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Puerto Rican Doctors Jumping Ship for Mainland Destinations

Renée-Marie Stephano
Global Healthcare Accreditation
Industry News

Doctor's orders may now include packing bags, leaving Puerto Rico and becoming medical tourists.

Already frustrated with long lines and a scarcity of specialists, patients in Puerto Rico are finding they may have little choice, but to follow the mass exodus of doctors and nurses off the Caribbean territory and seek treatment elsewhere.

In the last five years, some of the top doctors in Puerto Rico have left for the United States in search of higher salaries and greater reimbursement from healthcare insurers. According to the island's Medical Licensing and Studies Board, the number of doctors in Puerto Rico fell 13 percent, from 11,397 to 9,950. The biggest loss came from primary care physicians and specialists.

Of the roughly 400 cardiologists who practiced in Puerto Rico about five years ago, only 150 or so remain. The number of anesthesiologists has dropped from roughly 300 to about 100 in the same time period, the island’s Association of Surgeons reported.

Medical professionals say they expect the situation will worsen, but what opportunities healthcare professionals can expect when they get to the United States and are confronted by new federal laws is uncertain.

Some believe President Obama’s new healthcare law dubbed ObamaCare may mean the United States will need more doctors amid an influx of patients who may have greater access to healthcare. But, beyond that, definitive implications from the controversial legislation remain muddied for both patients and providers.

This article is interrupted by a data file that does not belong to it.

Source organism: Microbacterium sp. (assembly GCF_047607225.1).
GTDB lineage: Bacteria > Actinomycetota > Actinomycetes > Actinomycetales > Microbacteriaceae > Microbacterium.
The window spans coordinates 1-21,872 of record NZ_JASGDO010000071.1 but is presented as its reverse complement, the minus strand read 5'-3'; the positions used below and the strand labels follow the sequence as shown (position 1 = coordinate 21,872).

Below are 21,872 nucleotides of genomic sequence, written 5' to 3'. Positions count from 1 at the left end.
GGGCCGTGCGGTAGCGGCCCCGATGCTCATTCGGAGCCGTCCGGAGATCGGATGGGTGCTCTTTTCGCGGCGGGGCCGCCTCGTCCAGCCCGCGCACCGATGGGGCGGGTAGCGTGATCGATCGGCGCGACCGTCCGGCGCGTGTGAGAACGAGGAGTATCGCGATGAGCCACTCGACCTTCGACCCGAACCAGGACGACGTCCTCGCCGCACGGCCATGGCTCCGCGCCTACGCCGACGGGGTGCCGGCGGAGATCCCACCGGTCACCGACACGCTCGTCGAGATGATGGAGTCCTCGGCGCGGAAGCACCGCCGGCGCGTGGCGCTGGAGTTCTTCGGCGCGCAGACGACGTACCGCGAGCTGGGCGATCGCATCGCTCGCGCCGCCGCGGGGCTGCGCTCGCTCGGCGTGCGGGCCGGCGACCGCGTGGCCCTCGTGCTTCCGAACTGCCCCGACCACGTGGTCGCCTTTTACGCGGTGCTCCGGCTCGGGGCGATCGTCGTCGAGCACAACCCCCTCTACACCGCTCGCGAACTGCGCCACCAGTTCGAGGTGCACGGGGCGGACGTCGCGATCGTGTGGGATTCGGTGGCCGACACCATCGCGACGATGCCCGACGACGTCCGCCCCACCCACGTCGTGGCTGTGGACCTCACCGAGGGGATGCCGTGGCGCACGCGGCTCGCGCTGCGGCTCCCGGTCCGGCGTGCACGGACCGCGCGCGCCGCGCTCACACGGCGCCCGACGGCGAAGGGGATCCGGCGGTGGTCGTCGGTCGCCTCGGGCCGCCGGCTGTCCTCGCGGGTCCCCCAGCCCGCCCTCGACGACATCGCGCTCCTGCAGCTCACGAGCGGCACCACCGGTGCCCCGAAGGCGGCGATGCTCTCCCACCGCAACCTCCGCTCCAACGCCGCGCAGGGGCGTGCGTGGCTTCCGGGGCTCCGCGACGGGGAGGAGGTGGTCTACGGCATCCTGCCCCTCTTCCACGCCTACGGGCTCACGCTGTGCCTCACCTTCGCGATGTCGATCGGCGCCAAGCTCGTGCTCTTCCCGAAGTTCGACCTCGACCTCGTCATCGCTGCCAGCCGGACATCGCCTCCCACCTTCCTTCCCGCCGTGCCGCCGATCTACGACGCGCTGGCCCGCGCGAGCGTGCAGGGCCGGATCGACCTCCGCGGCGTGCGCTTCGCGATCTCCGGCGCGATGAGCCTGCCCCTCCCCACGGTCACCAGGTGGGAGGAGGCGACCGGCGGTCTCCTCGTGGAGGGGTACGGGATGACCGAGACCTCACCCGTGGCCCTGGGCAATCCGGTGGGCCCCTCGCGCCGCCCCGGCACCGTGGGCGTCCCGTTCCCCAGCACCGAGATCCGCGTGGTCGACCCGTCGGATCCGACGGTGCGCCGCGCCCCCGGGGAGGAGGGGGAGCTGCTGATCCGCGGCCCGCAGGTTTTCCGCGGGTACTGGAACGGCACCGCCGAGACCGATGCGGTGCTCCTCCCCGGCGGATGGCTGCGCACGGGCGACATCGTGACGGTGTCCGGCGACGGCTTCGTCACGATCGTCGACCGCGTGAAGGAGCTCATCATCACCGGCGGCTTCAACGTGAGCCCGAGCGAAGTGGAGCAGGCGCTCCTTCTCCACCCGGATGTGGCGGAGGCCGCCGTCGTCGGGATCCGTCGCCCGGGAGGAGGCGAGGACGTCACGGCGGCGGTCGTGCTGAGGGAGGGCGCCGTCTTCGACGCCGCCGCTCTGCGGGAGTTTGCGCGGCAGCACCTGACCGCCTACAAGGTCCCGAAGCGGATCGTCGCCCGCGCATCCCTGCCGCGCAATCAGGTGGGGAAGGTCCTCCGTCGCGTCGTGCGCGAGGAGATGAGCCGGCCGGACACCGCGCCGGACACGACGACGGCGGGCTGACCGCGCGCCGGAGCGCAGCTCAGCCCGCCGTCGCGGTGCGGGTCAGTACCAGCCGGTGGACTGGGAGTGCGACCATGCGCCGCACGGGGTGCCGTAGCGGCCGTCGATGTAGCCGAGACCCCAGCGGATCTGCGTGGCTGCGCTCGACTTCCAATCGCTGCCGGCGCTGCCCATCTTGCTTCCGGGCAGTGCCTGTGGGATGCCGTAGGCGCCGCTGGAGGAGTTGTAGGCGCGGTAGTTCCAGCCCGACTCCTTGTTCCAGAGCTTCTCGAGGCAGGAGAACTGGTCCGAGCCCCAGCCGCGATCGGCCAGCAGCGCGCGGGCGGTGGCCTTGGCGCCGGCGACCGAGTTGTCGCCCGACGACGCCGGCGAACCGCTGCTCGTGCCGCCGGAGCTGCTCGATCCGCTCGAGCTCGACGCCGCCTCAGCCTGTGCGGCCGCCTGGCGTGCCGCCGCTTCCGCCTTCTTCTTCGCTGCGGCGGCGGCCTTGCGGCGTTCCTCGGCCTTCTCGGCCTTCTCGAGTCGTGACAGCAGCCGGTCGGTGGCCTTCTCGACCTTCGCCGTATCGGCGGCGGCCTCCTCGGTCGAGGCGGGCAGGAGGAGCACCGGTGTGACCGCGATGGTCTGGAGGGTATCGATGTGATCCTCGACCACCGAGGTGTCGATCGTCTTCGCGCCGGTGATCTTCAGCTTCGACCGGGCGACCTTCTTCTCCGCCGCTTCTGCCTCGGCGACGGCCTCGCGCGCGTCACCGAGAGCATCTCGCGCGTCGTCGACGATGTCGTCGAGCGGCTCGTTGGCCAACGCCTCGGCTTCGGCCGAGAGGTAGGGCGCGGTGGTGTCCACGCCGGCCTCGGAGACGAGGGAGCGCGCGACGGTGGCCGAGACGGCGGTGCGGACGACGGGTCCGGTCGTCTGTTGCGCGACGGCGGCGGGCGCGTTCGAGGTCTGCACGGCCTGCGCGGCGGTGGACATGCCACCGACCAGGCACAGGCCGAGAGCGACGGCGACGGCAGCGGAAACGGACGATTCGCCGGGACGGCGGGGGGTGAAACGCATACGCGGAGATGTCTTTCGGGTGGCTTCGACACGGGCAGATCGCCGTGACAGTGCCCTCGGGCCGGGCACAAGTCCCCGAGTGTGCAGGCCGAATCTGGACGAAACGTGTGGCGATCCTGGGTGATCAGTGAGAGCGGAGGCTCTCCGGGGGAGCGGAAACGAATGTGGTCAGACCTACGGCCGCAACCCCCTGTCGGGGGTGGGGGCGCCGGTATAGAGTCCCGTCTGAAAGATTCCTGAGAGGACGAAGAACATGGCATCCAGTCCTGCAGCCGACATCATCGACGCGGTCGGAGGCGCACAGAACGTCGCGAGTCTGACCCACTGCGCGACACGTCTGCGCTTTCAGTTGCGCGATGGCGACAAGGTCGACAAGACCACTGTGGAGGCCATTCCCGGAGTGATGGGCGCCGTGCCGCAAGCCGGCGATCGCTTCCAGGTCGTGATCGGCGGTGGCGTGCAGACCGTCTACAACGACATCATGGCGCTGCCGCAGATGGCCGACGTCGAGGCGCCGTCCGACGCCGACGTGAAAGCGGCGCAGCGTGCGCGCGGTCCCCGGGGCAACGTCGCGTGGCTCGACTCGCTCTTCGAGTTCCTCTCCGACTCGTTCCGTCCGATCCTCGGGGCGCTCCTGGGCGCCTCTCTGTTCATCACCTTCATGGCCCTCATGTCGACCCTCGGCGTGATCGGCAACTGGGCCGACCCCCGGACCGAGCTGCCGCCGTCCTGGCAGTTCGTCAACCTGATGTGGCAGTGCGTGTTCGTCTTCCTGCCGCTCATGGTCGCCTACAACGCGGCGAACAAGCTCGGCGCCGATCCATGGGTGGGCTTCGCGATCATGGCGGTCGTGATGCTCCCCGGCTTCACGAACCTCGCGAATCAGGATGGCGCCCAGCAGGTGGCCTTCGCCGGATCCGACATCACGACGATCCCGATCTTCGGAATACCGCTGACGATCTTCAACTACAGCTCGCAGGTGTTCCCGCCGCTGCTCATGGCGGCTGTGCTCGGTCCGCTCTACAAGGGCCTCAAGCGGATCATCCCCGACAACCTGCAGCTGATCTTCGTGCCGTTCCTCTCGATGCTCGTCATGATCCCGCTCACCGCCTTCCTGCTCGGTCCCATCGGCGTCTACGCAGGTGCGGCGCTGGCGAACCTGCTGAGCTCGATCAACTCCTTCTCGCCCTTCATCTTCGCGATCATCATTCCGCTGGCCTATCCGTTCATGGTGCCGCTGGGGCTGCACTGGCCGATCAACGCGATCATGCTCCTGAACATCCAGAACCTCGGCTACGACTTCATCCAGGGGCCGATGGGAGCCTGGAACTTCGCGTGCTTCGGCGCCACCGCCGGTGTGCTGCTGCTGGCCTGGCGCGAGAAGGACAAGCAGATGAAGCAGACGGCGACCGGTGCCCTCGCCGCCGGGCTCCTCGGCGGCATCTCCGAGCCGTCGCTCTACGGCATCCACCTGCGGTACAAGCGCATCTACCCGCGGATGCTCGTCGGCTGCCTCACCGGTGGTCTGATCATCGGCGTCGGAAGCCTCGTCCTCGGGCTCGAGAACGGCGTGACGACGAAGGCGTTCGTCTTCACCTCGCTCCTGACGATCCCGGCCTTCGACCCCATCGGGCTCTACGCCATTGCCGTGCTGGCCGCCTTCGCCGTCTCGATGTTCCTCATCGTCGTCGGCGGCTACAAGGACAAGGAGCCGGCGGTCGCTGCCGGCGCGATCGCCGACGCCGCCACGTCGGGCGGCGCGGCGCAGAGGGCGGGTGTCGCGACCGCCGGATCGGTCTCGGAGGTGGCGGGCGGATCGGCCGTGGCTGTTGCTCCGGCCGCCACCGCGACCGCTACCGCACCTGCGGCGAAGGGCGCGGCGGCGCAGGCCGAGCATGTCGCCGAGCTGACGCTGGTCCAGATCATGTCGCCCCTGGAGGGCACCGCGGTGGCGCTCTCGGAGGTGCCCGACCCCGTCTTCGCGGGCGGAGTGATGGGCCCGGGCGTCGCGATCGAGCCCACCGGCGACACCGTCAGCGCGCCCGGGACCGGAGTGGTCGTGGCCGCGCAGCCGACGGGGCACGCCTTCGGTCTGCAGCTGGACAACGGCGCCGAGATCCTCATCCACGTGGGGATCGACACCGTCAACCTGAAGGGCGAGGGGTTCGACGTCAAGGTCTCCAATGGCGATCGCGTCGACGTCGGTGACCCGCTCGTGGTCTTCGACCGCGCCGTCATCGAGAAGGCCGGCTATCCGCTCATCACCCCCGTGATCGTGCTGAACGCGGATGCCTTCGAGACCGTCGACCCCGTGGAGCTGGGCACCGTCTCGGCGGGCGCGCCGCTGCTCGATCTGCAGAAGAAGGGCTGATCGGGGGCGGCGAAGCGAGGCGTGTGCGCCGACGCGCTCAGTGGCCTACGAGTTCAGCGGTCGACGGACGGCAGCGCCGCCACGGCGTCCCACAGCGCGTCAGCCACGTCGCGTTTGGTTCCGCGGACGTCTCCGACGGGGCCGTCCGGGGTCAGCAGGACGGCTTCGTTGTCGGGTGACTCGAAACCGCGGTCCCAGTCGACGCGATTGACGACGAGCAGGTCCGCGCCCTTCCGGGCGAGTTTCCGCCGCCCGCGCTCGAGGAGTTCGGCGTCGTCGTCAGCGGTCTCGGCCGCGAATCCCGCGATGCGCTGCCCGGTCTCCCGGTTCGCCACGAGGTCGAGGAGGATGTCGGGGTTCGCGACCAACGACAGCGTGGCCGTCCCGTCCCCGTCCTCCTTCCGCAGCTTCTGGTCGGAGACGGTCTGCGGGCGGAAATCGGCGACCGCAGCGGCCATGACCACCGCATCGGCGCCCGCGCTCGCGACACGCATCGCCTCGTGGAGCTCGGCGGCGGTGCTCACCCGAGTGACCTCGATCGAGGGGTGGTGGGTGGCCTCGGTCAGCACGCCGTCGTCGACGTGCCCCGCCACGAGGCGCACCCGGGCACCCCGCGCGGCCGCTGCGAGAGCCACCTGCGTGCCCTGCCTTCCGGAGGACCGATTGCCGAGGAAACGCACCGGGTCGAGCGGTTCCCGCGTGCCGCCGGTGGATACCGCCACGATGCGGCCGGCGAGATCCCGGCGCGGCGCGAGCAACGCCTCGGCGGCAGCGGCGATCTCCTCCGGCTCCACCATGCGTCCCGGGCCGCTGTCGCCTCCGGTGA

So, the question begs whether or not those same Puerto Ricans needing treatment may be able to find affordable care on the mainland or, as a result, may have no alternative than to seek other medical tourism destinations instead.

At the same time residents of Puerto Rico may be forced to leave their homes for care, like a revolving door, medical tourism is attracting foreign patients to the island in their place. Already, two new hospitals are being built in Manati and Bayamon for the purpose of and catering mostly to travelers from elsewhere in the Caribbean, and even some from the U.S. mainland. Many of these U.S. tourists seek cosmetic surgery while their Caribbean counterparts look for specialists.

The island of 3.7 million people has no more than two pediatric neurosurgeons, even though guidelines require at least one pediatric neurosurgeon per roughly 80,000 people. Puerto Rico also lacks 93 full-time primary care physicians to adequately cover the medical needs of the population, according to statistics from the U.S. Health Resources and Services Administration, which tracks areas suffering from a shortage of health professionals.

Of the island’s 78 municipalities, 37 need more healthcare professionals including the capital of San Juan and Ponce, the island’s second largest city. The island has roughly 7,000 primary care physicians.

Family and general practitioners in Puerto Rico earn about $72,000 a year, compared to $180,000 for those in the United States, according to 2012 statistics from the U.S. Bureau of Labor. That’s partly due to the lower wages on the island, where the median income is less than $28,000 a year, far below mainland standards. Puerto Rican healthcare providers also get less reimbursement from Medicare for particular services than do those in any other U.S. state or territory.

Currently, more than 670,000 people in Puerto Rico use Medicare. While the U.S. government is scheduled to revise how Medicare reimbursements are determined next year, that won’t stop doctors from leaving and patients to follow. Whether or not Puerto Rican patients make the United States a stop or choose a destination somewhere else, will depend on how Obamacare plays out, beginning next year.

A recent study commissioned by the island’s Association of Surgeons found the doctor shortage to be aggravated by retiring doctors, and by the fact that fewer doctors are studying allergy, endocrinology, geriatrics and urology. The study also warned about a scarcity of specialists including cardiologists, anesthesiologists and orthopedic surgeons.

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